When translation becomes plagiarism
Thread poster: HRiley

HRiley  Identity Verified
Local time: 19:12
Spanish to English
+ ...
May 16, 2003

I have a client for whom I regularly translate technical articles on new technologies, from French to English. However, on a couple of occasions, when researching background information on the Internet, I have come across technical documents published in English by major corporations (such as IBM, Microsoft) which quite clearly served as the source for the article in French.



It seems as though the author has simply translated the relevant parts of the document into French, and then inserted them into his article. The problem is that when I translate these paragraphs back into English, they are suspiciously close to the original documents (sometimes even word for word). Although I do translate the documents, rather than cutting and pasting parts from the originals myself, I still feel that this is some form of plagiarism, and I feel uncomfortable with that.



I guess as it\'s the client that puts their name to the article in the end, I shouldn\'t feel concerned (legally, at least), but somehow I feel like it\'s cheating, and that my hard work has been undermined.



Has anyone had a similar experience?



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Daina Jauntirans  Identity Verified
Local time: 12:12
German to English
+ ...
No, but May 16, 2003

I think you should mention it to the client, especially because it\'s making you uncomfortable.



I have no idea what the thoughts would be in the client\' French-speaking country, so maybe you can put it in terms of \"in X English-speaking country, this would be considered plagiarism...\"


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primepage
English to German
+ ...
Yes and No... May 28, 2003

I have been asked a couple of times to translate materials that like copies of third party materials. To protect myself from any liability I have requested to be given a written statement from the client to the point that they were authorized by the copyright owner to translate the materials. And you guess it...I never get these jobs. Probably someone who doesn't care is doing them instead. As I have no control and knowledge in view to how the client uses the translations (internal use might be all right, but what if they put it in print?) I prefer to make sure I cannot get involved in a legal dispute.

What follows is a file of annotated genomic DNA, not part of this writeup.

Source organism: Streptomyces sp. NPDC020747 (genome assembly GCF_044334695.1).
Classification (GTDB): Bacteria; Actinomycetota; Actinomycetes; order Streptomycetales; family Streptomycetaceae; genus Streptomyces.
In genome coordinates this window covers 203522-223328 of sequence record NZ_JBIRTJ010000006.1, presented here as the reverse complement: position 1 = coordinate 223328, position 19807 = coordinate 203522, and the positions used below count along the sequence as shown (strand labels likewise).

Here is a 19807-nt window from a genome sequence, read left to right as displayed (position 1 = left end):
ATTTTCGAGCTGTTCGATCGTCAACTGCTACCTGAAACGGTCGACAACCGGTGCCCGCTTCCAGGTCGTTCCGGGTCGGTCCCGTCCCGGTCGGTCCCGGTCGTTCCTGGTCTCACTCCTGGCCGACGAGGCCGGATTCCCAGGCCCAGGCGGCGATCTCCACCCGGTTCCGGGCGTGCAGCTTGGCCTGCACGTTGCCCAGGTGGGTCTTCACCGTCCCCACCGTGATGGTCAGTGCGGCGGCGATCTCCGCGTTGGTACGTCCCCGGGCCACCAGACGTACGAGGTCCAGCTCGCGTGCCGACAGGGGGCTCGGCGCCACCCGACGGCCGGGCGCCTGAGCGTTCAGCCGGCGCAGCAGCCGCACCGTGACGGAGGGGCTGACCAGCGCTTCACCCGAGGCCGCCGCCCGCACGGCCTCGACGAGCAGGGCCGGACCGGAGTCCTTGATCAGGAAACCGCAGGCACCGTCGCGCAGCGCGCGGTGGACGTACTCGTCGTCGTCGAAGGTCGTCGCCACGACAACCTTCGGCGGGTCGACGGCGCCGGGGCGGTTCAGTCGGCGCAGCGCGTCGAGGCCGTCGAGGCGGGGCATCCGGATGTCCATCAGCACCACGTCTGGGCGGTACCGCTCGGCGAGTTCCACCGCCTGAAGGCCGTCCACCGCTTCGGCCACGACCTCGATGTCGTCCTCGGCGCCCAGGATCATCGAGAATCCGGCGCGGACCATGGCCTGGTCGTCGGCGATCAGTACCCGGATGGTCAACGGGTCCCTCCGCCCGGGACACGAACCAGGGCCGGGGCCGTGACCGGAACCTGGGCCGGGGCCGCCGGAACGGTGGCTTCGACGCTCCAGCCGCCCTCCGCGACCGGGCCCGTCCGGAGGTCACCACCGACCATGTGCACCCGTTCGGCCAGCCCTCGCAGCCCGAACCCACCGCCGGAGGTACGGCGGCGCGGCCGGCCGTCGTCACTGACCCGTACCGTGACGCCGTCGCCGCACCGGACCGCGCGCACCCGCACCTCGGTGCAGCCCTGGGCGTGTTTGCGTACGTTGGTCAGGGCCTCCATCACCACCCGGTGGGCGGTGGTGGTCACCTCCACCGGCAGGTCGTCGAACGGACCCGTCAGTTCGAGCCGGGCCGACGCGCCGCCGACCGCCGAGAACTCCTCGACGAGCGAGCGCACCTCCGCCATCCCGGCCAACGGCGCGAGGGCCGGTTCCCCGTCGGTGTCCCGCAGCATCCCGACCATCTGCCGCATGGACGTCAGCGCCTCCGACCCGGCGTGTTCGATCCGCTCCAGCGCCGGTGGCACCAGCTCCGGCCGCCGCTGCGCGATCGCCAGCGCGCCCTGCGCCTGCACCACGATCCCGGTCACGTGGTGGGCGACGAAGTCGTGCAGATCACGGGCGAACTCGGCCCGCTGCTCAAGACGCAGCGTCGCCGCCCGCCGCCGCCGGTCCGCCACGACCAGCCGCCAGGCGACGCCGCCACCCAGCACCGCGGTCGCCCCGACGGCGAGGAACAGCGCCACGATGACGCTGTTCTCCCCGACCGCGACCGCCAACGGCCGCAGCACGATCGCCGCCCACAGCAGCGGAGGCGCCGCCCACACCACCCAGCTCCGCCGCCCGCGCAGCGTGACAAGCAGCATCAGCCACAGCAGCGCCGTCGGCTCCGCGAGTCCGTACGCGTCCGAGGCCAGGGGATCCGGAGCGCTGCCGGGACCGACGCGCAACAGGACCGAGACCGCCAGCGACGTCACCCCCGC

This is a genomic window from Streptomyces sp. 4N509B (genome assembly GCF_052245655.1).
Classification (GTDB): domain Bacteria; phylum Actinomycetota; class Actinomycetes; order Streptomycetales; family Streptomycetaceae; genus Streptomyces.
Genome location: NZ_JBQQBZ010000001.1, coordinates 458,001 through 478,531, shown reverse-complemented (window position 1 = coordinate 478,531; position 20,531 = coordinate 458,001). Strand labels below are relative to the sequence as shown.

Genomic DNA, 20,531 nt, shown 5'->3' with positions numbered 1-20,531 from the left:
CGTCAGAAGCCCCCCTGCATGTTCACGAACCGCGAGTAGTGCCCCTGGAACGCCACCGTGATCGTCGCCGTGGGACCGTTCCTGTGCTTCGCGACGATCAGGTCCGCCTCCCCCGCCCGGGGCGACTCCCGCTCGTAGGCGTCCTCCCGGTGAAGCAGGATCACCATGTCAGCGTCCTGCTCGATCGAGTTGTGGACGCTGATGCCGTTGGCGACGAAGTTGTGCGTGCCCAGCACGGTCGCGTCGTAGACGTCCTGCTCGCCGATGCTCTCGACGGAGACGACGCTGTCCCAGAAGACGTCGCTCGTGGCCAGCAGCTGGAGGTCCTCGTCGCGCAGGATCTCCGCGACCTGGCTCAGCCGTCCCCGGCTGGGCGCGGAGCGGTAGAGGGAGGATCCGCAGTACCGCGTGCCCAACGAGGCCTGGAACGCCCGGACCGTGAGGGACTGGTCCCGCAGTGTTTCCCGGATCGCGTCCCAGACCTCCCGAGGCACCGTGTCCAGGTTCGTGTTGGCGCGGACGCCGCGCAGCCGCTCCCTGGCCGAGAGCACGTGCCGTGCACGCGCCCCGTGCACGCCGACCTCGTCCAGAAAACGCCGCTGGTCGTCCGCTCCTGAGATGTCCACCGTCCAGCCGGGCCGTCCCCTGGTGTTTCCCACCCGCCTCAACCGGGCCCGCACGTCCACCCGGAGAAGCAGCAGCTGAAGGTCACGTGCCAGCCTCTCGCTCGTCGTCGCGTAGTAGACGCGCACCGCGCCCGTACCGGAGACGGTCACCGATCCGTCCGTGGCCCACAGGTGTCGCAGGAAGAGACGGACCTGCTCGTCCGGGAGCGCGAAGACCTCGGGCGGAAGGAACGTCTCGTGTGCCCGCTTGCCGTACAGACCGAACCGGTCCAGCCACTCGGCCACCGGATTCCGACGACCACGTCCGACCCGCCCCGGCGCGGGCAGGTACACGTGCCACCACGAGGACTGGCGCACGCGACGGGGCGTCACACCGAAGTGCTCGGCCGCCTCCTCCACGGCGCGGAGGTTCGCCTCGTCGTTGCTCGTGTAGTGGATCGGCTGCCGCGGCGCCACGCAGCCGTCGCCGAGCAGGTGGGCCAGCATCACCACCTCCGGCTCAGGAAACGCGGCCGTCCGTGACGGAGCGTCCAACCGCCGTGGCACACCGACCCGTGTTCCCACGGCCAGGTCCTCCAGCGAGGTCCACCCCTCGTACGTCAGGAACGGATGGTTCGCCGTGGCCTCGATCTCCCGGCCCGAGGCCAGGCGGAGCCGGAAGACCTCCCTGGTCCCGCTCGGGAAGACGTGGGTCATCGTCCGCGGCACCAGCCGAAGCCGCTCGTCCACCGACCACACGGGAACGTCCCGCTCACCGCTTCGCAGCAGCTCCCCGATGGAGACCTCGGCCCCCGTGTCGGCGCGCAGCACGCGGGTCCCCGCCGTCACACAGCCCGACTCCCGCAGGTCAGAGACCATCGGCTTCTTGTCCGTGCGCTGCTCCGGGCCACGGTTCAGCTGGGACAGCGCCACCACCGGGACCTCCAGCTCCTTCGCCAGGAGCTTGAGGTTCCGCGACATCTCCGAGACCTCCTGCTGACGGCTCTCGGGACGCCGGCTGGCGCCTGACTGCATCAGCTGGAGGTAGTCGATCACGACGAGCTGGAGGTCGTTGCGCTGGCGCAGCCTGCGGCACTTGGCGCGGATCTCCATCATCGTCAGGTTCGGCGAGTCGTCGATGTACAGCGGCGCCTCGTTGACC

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Richard Benham  Identity Verified
France
Local time: 19:12
German to English
+ ...
I don't see where it's your problem. Sep 10, 2003

You are asked to do a job, and you do it. You personally have not plagiarized anything.

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Gerard Michael Burns
Paraguay
Local time: 14:12
Spanish to English
+ ...
You're okay Sep 10, 2003

You mentioned that you DO translate the relevant paragraphs yourself. That means you're okay- The fact that some occasionally come out virtually, or perfectly identical is natural in some kinds of translation. I'm in a project now, parts of which were previously translated by 3 to 6 (nobody's really sure) previous translators- One or two of which I have access to -Occasionally, after an especially obscure paragraph, I look to see if the other translator(s) had a different take on the meaning. I think that as long as you aren't copying their language, and aren't often depending on their understanding of the original, you are nowhere near plagarism.

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When translation becomes plagiarism

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